The actor has apologised for making women feel “uncomfortable or disrespected” after he was accused of sexually harassing colleagues and employees.
Eight women yesterday came forward to accuse the Hollywood actor of inappropriate behaviour or sexual harassment, none of which he denied.
The Oscar-winner instead apologised for “unintentionally” making women feel “uneasy”, claiming that this was “never his intent”.
The women said Freeman, 80, had harassed them on film sets, at his production company and during promotional interviews.
One woman alleged he “repeatedly tried to lift up her skirt”, and a heavily pregnant journalist said he called her “ripe” while staring at her body.
Freeman routinely made women feel intimidated and uncomfortable, it was claimed, because of his ‘power’ and status.
Two male former employees at his production firm Revelations described him as a “creepy uncle” who would make “vulgar and sexual comments”. One said: ‘[He would say] things like, “I’d like to have an hour with her,” or make vulgar and sexual comments about women.
“You’re more shocked than anything because it’s hard to have the wherewithal to say to him, “That’s inappropriate” … it’s hard because on any set he is the most powerful person on it.”
Another woman claimed his inappropriate behaviour was so widespread that colleagues told her, “Don’t worry, that’s just Morgan.”
The woman, a former manager at Revelations, said she stopped wearing skirts at work to ward off his advances and that he often stood and stared at her breasts.
She told CNN: “I can’t say it was an accident that I’d be wearing a potato sack and a ponytail on certain days when he was there and do my best to avoid him when he was in the office.” A female employee on his 2013 film Now You See Me also alleged he made constant remarks about her body.
She said: “We knew that if he was coming by … not to wear any top that would show our breasts, not to wear anything that would show our bottoms, meaning not wearing clothes that [were] fitted.”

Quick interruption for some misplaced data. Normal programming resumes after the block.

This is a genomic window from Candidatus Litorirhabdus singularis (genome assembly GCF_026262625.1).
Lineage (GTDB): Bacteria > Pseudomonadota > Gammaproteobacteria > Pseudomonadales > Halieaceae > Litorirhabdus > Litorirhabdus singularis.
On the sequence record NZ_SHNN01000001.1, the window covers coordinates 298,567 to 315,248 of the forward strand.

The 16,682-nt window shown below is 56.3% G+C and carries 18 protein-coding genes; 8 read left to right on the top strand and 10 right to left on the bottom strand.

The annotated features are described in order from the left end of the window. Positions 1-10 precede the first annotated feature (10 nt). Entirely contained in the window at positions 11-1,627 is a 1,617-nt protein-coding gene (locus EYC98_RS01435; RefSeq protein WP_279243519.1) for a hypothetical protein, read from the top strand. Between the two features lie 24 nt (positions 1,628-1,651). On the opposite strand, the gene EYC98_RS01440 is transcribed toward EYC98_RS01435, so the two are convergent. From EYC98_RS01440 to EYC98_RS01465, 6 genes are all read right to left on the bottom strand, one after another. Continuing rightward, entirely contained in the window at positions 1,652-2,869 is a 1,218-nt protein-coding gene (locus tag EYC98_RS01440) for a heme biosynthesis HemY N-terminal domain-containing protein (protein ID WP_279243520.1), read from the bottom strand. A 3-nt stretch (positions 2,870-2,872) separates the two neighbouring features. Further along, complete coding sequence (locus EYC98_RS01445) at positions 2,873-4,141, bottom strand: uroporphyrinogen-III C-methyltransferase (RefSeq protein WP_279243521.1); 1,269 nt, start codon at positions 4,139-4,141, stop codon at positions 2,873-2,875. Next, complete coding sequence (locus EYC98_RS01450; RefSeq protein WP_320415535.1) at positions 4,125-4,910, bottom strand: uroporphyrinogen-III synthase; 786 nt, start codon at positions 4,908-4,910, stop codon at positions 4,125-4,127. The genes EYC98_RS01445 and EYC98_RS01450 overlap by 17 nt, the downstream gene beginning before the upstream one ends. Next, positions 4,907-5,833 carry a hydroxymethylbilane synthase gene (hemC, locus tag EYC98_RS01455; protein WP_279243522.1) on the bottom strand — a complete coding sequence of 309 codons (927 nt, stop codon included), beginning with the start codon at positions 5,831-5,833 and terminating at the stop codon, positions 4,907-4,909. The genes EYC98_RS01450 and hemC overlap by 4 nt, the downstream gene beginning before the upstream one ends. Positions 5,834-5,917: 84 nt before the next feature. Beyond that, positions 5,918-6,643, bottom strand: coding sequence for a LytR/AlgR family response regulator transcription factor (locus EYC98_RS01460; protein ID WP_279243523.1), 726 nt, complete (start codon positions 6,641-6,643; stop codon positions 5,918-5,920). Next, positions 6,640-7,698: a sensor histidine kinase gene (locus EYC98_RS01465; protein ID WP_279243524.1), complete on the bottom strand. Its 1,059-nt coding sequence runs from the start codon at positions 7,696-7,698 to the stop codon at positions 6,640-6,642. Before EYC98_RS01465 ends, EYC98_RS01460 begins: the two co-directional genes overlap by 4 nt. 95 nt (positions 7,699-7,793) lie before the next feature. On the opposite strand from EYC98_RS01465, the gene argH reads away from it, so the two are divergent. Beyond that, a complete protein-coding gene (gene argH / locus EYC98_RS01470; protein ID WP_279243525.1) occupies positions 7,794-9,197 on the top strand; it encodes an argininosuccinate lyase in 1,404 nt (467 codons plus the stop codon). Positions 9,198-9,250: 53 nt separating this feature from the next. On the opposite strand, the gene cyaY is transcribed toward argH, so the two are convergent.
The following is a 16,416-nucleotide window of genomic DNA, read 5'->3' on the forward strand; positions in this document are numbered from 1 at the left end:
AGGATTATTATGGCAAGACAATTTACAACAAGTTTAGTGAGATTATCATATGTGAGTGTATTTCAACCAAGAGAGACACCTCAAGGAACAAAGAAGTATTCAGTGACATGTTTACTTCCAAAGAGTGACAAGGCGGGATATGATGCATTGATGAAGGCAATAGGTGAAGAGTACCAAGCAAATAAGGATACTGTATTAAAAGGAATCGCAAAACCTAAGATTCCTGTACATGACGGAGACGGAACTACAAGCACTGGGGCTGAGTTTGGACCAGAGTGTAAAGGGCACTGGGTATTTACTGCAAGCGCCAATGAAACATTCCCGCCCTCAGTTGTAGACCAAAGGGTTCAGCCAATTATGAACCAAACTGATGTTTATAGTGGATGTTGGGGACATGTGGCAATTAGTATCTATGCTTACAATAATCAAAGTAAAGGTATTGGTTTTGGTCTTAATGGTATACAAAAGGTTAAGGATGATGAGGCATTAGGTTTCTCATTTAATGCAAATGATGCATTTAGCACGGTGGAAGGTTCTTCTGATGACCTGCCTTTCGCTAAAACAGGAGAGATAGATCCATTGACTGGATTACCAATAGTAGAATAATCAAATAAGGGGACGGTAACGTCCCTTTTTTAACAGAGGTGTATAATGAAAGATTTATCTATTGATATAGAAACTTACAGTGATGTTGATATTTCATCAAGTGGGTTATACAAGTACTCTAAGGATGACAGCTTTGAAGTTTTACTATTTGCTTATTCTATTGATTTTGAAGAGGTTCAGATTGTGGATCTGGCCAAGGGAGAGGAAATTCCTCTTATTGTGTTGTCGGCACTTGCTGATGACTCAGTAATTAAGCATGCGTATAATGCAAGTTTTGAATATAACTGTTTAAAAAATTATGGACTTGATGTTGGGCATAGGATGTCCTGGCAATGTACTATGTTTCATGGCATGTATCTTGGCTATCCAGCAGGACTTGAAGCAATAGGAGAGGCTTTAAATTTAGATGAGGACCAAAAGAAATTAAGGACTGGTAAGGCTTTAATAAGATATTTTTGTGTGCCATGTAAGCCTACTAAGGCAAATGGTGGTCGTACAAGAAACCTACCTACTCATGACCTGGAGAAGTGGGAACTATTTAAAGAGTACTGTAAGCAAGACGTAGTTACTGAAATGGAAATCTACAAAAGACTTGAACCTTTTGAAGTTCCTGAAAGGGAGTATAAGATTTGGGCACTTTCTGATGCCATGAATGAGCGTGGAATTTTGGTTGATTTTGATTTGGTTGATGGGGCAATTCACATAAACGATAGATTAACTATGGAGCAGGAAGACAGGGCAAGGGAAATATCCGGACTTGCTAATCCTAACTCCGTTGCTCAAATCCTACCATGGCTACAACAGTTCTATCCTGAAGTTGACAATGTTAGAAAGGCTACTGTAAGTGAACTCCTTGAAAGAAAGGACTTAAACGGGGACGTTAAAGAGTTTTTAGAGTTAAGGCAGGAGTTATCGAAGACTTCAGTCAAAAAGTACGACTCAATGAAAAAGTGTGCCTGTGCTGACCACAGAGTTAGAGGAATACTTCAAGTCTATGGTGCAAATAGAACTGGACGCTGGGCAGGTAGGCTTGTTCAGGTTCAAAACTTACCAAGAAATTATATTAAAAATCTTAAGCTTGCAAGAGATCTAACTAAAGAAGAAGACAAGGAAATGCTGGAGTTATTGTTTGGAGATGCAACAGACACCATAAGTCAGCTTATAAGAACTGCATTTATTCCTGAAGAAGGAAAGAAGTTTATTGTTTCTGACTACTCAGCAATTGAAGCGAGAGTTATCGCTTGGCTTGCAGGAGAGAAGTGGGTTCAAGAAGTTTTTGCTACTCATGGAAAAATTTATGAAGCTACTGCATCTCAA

In a statement, Freeman said: “Anyone who knows me or has worked with me knows I am not someone who would intentionally offend or knowingly make anyone feel uneasy.
“I apologise to anyone who felt uncomfortable or disrespected – that was never my intent.”
The claims were made by 16 anonymous people who spoke to American television network CNN.
Eight of them were women who said they were victims of either inappropriate behaviour or sexual harassment by Freeman.
It comes after allegations he and his step-granddaughter E’Dena Hines had been in a sexual relationship before she was stabbed to death by her boyfriend in 2015.
Earlier this month Lamar Davenport was found guilty of manslaughter after his lawyers argued he had been in a drug-induced psychosis at the time.
During his trial the defence also claimed that Miss Hines, 33, had told Davenport that she and Freeman had had a sexual relationship. Freeman has denied the allegations.
According to another film writer, after the MeToo movement began, employees said Freeman “would be the next person to be called out”.
An unnamed production assistant claimed she was in her early 20s when she was subjected to “months of harassment” by Freeman, then 78, on the set of 2017’s Going In Style, which also starred Michael Caine.
She said Freeman touched her on almost a daily basis, including lifting up her skirt and asking if she was wearing underwear.
She alleged he made “constant comments” about how she looked, which left her going home in tears and forced her to quit the film industry.
When his office threw him a 79th birthday party, one former executive claimed Freeman walked up to women in a circle and stood “within an inch of their face”, looking them up and down.
He said: “He wouldn’t say anything, and then would move on to the next woman … it was really weird and he did it to every woman but of course he didn’t do it to any of the men. He didn’t speak to any of the men.”
The allegations were uncovered after CNN reporter Chloe Melas alleged Freeman made inappropriate comments about her during a promotional interview for Going In Style.
The reporter, who was six months pregnant at the time, said he shook her hand and did not let go while looking her up and down and saying, “I wish I was there.” She also claimed he said to her, “You are ripe.”
CNN claimed its cameras recorded the moment Freeman said, “Boy, do I wish I was there,” but not the other comments.
Freeman’s career spans nearly five decades, with starring roles in films such as Driving Miss Daisy and The Shawshank Redemption.
He won the Oscar for best supporting actor for his role in 2004’s Million Dollar Baby, and has earned four other Oscar nominations.